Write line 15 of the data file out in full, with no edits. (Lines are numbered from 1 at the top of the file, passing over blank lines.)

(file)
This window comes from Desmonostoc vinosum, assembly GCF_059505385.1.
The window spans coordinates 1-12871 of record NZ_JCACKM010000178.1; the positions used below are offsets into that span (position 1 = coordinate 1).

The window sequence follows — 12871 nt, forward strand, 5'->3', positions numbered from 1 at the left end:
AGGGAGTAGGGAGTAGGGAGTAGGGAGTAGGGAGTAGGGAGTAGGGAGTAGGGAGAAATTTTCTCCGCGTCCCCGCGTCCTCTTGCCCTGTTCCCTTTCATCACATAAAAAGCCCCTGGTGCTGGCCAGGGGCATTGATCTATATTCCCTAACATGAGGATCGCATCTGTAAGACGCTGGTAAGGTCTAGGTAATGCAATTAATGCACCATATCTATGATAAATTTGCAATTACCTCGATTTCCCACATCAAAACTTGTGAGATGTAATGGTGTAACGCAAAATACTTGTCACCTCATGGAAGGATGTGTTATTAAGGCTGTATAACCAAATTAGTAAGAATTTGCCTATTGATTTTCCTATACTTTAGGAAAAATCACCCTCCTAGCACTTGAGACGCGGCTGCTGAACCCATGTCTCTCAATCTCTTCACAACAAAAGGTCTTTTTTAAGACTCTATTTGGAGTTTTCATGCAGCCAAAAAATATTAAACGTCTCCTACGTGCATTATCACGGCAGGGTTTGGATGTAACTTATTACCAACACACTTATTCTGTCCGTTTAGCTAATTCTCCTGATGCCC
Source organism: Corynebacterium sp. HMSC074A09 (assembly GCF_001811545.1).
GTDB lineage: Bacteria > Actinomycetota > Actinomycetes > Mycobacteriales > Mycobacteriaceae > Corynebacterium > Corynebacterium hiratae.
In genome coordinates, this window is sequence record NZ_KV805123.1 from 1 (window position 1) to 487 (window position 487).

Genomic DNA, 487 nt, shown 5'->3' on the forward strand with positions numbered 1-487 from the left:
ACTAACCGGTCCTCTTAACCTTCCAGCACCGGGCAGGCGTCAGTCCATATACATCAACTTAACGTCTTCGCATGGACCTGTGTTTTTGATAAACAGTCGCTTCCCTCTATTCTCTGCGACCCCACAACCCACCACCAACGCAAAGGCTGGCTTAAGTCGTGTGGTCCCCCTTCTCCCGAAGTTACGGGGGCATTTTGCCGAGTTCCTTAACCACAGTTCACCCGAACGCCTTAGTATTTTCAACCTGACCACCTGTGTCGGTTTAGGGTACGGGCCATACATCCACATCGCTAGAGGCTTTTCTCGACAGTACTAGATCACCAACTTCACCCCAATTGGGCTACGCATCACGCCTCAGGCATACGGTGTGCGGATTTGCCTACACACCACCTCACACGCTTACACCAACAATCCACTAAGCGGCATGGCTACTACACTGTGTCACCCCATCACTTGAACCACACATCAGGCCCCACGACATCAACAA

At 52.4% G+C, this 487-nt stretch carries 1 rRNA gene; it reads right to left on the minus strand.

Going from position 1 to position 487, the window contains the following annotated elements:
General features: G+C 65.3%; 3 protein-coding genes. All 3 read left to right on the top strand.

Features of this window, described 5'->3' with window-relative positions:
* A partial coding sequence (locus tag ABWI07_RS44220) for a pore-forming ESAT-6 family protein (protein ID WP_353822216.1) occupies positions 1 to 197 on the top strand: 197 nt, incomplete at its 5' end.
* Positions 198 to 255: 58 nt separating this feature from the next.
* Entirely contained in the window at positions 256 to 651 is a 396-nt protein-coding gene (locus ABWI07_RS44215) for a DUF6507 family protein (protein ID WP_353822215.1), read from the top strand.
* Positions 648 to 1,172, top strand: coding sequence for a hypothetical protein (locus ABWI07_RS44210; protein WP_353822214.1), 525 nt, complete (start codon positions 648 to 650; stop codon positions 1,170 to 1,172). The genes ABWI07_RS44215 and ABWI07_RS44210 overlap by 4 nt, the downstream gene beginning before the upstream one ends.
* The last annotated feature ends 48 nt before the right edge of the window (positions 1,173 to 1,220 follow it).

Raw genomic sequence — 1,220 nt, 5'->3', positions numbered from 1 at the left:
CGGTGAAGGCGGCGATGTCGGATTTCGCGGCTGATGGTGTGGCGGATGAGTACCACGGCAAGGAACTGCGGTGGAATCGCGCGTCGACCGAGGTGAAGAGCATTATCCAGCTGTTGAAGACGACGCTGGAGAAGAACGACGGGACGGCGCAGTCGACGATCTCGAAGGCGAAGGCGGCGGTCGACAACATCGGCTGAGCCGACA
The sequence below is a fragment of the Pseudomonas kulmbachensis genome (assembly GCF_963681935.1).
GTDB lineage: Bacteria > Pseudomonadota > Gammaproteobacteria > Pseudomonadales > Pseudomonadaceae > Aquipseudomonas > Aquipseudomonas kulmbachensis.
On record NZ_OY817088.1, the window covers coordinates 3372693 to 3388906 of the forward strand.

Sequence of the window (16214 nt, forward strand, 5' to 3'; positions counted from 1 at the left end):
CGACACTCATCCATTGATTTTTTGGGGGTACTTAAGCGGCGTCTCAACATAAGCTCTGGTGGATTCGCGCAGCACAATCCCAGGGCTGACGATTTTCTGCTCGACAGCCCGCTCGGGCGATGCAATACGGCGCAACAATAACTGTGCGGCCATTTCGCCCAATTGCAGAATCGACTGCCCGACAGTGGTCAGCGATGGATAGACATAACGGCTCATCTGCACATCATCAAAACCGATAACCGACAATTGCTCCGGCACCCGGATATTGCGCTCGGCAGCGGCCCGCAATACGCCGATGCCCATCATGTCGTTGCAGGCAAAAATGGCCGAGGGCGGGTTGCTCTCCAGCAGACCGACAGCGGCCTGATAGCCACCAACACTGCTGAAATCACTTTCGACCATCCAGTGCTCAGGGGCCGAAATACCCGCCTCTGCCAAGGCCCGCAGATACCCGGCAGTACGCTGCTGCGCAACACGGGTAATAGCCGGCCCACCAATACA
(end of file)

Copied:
* Positions 198 to 255: 58 nt separating this feature from the next.